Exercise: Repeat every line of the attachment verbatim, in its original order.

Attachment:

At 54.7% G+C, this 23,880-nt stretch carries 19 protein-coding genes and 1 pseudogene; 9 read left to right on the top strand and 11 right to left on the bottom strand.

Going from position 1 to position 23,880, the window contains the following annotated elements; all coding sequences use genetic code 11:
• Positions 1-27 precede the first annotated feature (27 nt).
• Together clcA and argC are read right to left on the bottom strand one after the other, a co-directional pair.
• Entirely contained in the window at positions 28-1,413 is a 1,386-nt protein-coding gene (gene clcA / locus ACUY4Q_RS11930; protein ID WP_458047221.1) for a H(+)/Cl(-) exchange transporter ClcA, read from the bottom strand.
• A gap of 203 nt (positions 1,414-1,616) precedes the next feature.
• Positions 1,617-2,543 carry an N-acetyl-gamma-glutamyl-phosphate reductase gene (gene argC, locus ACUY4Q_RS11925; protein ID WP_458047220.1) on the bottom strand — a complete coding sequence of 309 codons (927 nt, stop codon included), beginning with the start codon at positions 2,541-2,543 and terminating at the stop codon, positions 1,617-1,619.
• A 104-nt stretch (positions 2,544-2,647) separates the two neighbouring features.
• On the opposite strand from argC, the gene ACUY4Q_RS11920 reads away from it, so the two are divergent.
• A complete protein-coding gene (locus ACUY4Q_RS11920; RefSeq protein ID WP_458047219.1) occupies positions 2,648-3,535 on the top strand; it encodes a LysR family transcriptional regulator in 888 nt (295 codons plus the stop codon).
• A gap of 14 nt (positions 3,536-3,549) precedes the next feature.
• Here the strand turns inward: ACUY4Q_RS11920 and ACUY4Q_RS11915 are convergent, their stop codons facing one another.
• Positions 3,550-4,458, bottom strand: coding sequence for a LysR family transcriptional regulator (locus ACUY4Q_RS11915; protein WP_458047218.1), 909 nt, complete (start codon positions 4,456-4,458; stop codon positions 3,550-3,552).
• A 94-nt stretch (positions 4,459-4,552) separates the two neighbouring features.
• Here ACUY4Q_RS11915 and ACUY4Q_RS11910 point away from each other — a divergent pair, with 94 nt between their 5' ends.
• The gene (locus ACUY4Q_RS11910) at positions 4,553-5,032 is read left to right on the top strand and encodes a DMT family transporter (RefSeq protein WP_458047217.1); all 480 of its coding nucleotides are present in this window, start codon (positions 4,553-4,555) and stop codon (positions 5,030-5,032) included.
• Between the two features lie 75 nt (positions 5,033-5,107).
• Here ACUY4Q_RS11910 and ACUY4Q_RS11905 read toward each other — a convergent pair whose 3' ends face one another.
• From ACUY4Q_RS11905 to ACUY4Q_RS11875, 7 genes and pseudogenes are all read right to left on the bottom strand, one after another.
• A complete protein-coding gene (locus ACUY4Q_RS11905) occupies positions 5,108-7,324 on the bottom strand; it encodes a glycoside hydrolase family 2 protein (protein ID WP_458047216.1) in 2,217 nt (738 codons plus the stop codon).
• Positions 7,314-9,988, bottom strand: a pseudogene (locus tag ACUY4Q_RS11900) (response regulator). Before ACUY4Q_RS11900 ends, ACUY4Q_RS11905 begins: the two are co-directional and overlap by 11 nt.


At 54.7% G+C, this 23,880-nt stretch carries 19 protein-coding genes and 1 pseudogene; 9 read left to right on the top strand and 11 right to left on the bottom strand.

Going from position 1 to position 23,880, the window contains the following annotated elements; all coding sequences use genetic code 11:
• Positions 1-27 precede the first annotated feature (27 nt).
• Together clcA and argC are read right to left on the bottom strand one after the other, a co-directional pair.
• Entirely contained in the window at positions 28-1,413 is a 1,386-nt protein-coding gene (gene clcA / locus ACUY4Q_RS11930; protein ID WP_458047221.1) for a H(+)/Cl(-) exchange transporter ClcA, read from the bottom strand.
• A gap of 203 nt (positions 1,414-1,616) precedes the next feature.
• Positions 1,617-2,543 carry an N-acetyl-gamma-glutamyl-phosphate reductase gene (gene argC, locus ACUY4Q_RS11925; protein ID WP_458047220.1) on the bottom strand — a complete coding sequence of 309 codons (927 nt, stop codon included), beginning with the start codon at positions 2,541-2,543 and terminating at the stop codon, positions 1,617-1,619.
• A 104-nt stretch (positions 2,544-2,647) separates the two neighbouring features.
• On the opposite strand from argC, the gene ACUY4Q_RS11920 reads away from it, so the two are divergent.
• A complete protein-coding gene (locus ACUY4Q_RS11920; RefSeq protein ID WP_458047219.1) occupies positions 2,648-3,535 on the top strand; it encodes a LysR family transcriptional regulator in 888 nt (295 codons plus the stop codon).
• A gap of 14 nt (positions 3,536-3,549) precedes the next feature.
• Here the strand turns inward: ACUY4Q_RS11920 and ACUY4Q_RS11915 are convergent, their stop codons facing one another.
• Positions 3,550-4,458, bottom strand: coding sequence for a LysR family transcriptional regulator (locus ACUY4Q_RS11915; protein WP_458047218.1), 909 nt, complete (start codon positions 4,456-4,458; stop codon positions 3,550-3,552).
• A 94-nt stretch (positions 4,459-4,552) separates the two neighbouring features.
• Here ACUY4Q_RS11915 and ACUY4Q_RS11910 point away from each other — a divergent pair, with 94 nt between their 5' ends.
• The gene (locus ACUY4Q_RS11910) at positions 4,553-5,032 is read left to right on the top strand and encodes a DMT family transporter (RefSeq protein WP_458047217.1); all 480 of its coding nucleotides are present in this window, start codon (positions 4,553-4,555) and stop codon (positions 5,030-5,032) included.
• Between the two features lie 75 nt (positions 5,033-5,107).
• Here ACUY4Q_RS11910 and ACUY4Q_RS11905 read toward each other — a convergent pair whose 3' ends face one another.
• From ACUY4Q_RS11905 to ACUY4Q_RS11875, 7 genes and pseudogenes are all read right to left on the bottom strand, one after another.
• A complete protein-coding gene (locus ACUY4Q_RS11905) occupies positions 5,108-7,324 on the bottom strand; it encodes a glycoside hydrolase family 2 protein (protein ID WP_458047216.1) in 2,217 nt (738 codons plus the stop codon).
• Positions 7,314-9,988, bottom strand: a pseudogene (locus tag ACUY4Q_RS11900) (response regulator). Before ACUY4Q_RS11900 ends, ACUY4Q_RS11905 begins: the two are co-directional and overlap by 11 nt.